In the UK the drug currently preferred is Mazindol (*Teronac), an appetite suppressant. This acts like amphetamines on EDS but without the side-effects of habituation, mood changes or increase in blood pressure. The arousal action of all drugs lasts about six hours, so they should not be taken in the evening, otherwise insomnia ensues, rebounding on the following day's EDS.

Canadian and German investigators have reported on the effective long-term treatment with Propranolol Hydrochloride (*Inderal), well-known in the treatment of raised blood pressure. It's advantages over the stimulants lies in non-impairment of night-time sleep and the absence of habituation. Good results have also been reported with Selegiline (*Elderpryl), a drug used in the treatment of Parkinsonism.


All the drugs in use belong to the (tri)-cyclic antidepressant group with Cloripramine Hydrochloride (*Anafranil) as the drug of first choice in the UK. Impramine (*Tofranil), Desipramine (*Pertafran) and Protriptyline (*Concordin) are alternatives with progressively less sedative side-effects. The sedative effect can be turned to advantage by some patients, for whom a single dose at night is adequate for the control of cataplexy, and this helps to suppress DNS as well. By contrast, Viloxazine (*Vivalan) is midly stimulating and suits better those patients whose cataplexy is controlled best by a morning and midday dose.

The side-effects of prolonged intake of all these drugs include constipation, difficulty with passing urine, interference with the male sexual function and, in high dosage, cardio-vascular effects, including tachycardia, arrythmicity, and postural hypotension. Periodic 'drug holidays' may be necessary to reverse these side-effects, but cessation must not be abrupt, otherwise there is a risk of provoking a prolonged bout of cataplexy which can extend over several days.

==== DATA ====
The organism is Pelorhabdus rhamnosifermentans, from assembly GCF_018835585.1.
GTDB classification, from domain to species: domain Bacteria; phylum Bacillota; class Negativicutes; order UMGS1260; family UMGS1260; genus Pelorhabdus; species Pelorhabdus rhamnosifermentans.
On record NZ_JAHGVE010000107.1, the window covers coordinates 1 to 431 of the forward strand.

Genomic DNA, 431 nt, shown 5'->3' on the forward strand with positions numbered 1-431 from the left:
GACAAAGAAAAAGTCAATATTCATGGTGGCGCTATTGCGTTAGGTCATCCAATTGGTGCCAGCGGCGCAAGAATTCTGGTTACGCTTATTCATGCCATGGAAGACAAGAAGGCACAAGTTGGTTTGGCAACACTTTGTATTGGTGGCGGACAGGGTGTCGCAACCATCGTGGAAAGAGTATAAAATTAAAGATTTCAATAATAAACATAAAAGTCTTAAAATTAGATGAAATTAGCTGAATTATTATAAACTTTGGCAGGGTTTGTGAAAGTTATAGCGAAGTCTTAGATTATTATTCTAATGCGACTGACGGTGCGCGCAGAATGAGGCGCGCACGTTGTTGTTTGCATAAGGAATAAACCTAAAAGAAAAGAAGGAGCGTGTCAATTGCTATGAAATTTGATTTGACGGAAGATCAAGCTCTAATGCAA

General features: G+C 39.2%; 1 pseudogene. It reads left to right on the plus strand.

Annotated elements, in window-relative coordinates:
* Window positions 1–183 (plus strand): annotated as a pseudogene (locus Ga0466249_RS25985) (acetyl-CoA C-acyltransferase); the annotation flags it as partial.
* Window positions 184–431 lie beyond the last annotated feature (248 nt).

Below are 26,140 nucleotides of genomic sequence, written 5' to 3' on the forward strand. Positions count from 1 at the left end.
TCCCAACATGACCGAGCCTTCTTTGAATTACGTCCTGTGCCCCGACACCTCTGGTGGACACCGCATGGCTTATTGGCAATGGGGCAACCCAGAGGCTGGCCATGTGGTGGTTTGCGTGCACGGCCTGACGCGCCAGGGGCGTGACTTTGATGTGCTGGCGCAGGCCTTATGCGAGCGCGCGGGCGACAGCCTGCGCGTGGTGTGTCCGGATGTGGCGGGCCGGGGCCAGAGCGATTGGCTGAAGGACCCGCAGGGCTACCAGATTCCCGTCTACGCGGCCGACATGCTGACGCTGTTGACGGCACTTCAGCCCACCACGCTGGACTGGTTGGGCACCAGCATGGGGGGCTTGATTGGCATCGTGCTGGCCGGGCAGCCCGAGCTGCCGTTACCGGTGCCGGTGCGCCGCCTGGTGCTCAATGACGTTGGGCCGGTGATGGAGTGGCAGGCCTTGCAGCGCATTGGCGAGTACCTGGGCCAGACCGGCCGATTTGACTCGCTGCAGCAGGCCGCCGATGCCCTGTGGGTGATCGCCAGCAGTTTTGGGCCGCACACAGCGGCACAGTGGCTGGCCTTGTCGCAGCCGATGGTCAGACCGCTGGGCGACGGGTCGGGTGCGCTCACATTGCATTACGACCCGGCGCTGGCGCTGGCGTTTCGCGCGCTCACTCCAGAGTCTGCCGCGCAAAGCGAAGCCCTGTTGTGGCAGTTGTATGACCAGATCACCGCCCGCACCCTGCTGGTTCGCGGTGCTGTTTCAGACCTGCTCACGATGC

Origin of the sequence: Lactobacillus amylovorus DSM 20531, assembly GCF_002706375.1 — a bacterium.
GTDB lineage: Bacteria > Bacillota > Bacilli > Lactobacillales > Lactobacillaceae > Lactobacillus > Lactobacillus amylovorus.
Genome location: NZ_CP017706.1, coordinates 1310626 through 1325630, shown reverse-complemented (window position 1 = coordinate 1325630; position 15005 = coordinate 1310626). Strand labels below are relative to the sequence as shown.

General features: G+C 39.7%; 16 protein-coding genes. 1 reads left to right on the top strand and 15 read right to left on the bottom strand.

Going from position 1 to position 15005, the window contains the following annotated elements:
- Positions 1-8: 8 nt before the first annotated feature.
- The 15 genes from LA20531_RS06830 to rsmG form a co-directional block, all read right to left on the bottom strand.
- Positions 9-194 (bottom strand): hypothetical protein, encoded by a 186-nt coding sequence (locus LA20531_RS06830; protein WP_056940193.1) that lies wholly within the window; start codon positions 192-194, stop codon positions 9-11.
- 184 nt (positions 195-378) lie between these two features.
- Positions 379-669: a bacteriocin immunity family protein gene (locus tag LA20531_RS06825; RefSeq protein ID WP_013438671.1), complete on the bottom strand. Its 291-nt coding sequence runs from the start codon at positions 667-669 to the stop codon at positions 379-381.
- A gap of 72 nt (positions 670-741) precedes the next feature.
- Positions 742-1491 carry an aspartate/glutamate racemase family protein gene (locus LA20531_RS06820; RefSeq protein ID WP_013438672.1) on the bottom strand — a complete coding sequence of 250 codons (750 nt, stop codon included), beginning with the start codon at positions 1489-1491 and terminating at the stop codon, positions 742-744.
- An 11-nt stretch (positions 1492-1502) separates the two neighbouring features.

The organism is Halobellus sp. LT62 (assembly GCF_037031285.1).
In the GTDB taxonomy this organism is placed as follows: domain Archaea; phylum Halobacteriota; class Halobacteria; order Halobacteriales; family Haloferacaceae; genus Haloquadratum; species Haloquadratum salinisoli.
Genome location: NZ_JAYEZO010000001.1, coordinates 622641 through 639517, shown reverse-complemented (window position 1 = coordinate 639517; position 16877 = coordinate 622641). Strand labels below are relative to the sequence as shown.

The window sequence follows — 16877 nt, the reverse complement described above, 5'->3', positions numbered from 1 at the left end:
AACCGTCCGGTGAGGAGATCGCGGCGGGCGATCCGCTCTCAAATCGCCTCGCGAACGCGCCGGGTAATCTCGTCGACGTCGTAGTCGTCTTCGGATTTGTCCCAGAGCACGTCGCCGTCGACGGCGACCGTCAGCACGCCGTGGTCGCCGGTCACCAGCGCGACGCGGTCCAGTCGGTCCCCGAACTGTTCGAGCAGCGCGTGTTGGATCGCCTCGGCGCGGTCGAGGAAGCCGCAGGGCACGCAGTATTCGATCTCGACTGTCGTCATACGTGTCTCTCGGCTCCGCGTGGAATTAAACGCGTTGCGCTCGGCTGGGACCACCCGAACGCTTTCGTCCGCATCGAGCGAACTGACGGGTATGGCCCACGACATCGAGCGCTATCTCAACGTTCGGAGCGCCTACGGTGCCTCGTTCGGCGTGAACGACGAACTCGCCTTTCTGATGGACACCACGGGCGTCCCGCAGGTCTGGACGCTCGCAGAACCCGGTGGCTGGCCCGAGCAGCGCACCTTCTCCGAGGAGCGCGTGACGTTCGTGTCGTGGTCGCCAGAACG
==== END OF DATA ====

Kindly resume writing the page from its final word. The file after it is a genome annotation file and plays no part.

This presents difficulties because of the conflict with EDS. Inevitably, daytime catnapping and taking stimulant drugs can contribute to night-time sleeplessness. Likewise drugs to tackle insomnia tend to aggrivate EDS the following day. If fully effective EDS medication is paramount and DNS is so troublesome that it undermines the action of the EDS medication, one can resort to the intermittent use of Temazepam (*Normison), the preferred drug for insomnia, as it has the shortest action and causes least drowsiness the next day.

Recent Canadian research speaks well of a combination of Dexamphetamine in the morning and Gammahydroxybutyrate (1 gram) at bed time (repeated, if necessary, during the night). Reputedly, this has resulted in satisfactory management of both EDS and DNS, with suppression of both CA and HH. Some of the 48 patients treated have been on the regime continuously for nine years.

Detailed information on the afore-mentioned drugs, with recommended doses and cautions are set out in Appendix II.


(1).  Narcolepsy: A non-medical presentation.  Published by ANA, PO Box 1187, San Carlos,          CA 94070, USA.

(2).  W.C. Dement & W.P. Baird - Narcolepsy: Care & Treatment. Publ. as (1).

(3).  K. Meier-Ewert - Die Medikamentőse Narcolepsie-Therapie.  'Der Weker', No.7, May         1987, pp 7-15.  Published by DNG, Tennenkruppenstr.  19, 3500 Kassel.

(4).  J.D. Parkes - Sleep and its Disorders.  Publ. by W.B. Saunders, 1985, London &                 Philliadelphia.

(5).  British National Formulary No.14/1987.  Publ. by BMA and Pharm. Soc. GB                                                Please update as required.

(6).  P. Parish - Medicines: A Guide for Everybody.  Penguin Reference Books.

(7).  J. Shindler et al. - BMJ Vol. 290 (1985) pp 1167-70.

(8).  K. Meier-Ewert et al. - Sleep, Vol. 8, No.2, (1985) pp 95-104.

(9).  C. Guilleminault et al. - Sleep, Vol. 9, No.1, (1986) pp 275-279.

(10). M. Mamelak et al. - Sleep, Vol. 9, No.1, (1986) pp 285-289.

(11). S. Ijema et al. - Sleep, Vol. 9, No.1, pp 265-268.

UKAN Report No. 1/MS/30Aug90



- Narcolepsy - A Guide

- Members & Readers share their experiences with us

- Kharm Shares personal experiences (Under Construction - No Link)

- Details of Drugs Used To Treat Narcolepsy - APPENDIX II (No Link)

- About UKAN (Narcolepsy Association (UK)) (Under Construction - No Link)


Please Note: The Information published on these pages is purely for Research and Information purposes only.